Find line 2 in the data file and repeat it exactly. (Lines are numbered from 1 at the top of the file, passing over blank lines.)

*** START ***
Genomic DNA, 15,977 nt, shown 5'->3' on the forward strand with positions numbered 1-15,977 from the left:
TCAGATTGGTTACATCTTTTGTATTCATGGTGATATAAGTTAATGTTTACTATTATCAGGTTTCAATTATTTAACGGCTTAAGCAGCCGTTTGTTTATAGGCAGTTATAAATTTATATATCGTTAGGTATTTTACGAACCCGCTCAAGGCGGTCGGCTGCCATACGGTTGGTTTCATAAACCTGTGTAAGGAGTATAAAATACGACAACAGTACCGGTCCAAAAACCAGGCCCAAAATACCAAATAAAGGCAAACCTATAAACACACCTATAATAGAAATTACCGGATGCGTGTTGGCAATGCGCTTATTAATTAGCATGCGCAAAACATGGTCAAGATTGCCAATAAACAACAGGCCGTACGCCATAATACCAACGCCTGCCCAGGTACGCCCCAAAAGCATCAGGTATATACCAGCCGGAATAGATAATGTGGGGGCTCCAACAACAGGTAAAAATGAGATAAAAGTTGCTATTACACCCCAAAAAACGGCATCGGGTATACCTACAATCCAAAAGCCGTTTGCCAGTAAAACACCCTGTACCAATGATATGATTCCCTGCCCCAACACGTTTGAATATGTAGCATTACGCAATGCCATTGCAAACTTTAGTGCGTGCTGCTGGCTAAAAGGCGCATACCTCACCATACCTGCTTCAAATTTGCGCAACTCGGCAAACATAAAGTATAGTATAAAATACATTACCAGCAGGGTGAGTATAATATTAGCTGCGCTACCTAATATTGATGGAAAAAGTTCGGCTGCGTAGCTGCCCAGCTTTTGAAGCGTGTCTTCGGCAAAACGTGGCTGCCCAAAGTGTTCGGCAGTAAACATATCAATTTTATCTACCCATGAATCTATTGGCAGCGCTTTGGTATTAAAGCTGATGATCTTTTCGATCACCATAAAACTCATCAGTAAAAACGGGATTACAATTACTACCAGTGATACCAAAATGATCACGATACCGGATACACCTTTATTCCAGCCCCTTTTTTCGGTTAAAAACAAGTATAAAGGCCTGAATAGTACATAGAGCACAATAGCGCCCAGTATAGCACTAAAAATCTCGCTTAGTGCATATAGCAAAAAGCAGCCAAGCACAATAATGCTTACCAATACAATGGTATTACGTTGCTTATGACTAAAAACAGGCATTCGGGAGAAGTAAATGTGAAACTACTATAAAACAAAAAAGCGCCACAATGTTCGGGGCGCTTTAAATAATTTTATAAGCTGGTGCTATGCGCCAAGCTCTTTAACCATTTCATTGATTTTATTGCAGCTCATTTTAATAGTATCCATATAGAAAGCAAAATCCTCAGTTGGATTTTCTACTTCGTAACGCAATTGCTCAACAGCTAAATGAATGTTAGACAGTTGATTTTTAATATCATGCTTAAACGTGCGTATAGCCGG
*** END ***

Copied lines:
TCAGATTGGTTACATCTTTTGTATTCATGGTGATATAAGTTAATGTTTACTATTATCAGGTTTCAATTATTTAACGGCTTAAGCAGCCGTTTGTTTATAGGCAGTTATAAATTTATATATCGTTAGGTATTTTACGAACCCGCTCAAGGCGGTCGGCTGCCATACGGTTGGTTTCATAAACCTGTGTAAGGAGTATAAAATACGACAACAGTACCGGTCCAAAAACCAGGCCCAAAATACCAAATAAAGGCAAACCTATAAACACACCTATAATAGAAATTACCGGATGCGTGTTGGCAATGCGCTTATTAATTAGCATGCGCAAAACATGGTCAAGATTGCCAATAAACAACAGGCCGTACGCCATAATACCAACGCCTGCCCAGGTACGCCCCAAAAGCATCAGGTATATACCAGCCGGAATAGATAATGTGGGGGCTCCAACAACAGGTAAAAATGAGATAAAAGTTGCTATTACACCCCAAAAAACGGCATCGGGTATACCTACAATCCAAAAGCCGTTTGCCAGTAAAACACCCTGTACCAATGATATGATTCCCTGCCCCAACACGTTTGAATATGTAGCATTACGCAATGCCATTGCAAACTTTAGTGCGTGCTGCTGGCTAAAAGGCGCATACCTCACCATACCTGCTTCAAATTTGCGCAACTCGGCAAACATAAAGTATAGTATAAAATACATTACCAGCAGGGTGAGTATAATATTAGCTGCGCTACCTAATATTGATGGAAAAAGTTCGGCTGCGTAGCTGCCCAGCTTTTGAAGCGTGTCTTCGGCAAAACGTGGCTGCCCAAAGTGTTCGGCAGTAAACATATCAATTTTATCTACCCATGAATCTATTGGCAGCGCTTTGGTATTAAAGCTGATGATCTTTTCGATCACCATAAAACTCATCAGTAAAAACGGGATTACAATTACTACCAGTGATACCAAAATGATCACGATACCGGATACACCTTTATTCCAGCCCCTTTTTTCGGTTAAAAACAAGTATAAAGGCCTGAATAGTACATAGAGCACAATAGCGCCCAGTATAGCACTAAAAATCTCGCTTAGTGCATATAGCAAAAAGCAGCCAAGCACAATAATGCTTACCAATACAATGGTATTACGTTGCTTATGACTAAAAACAGGCATTCGGGAGAAGTAAATGTGAAACTACTATAAAACAAAAAAGCGCCACAATGTTCGGGGCGCTTTAAATAATTTTATAAGCTGGTGCTATGCGCCAAGCTCTTTAACCATTTCATTGATTTTATTGCAGCTCATTTTAATAGTATCCATATAGAAAGCAAAATCCTCAGTTGGATTTTCTACTTCGTAACGCAATTGCTCAACAGCTAAATGAATGTTAGACAGTTGATTTTTAATATCATGCTTAAACGTGCGTATAGCCGG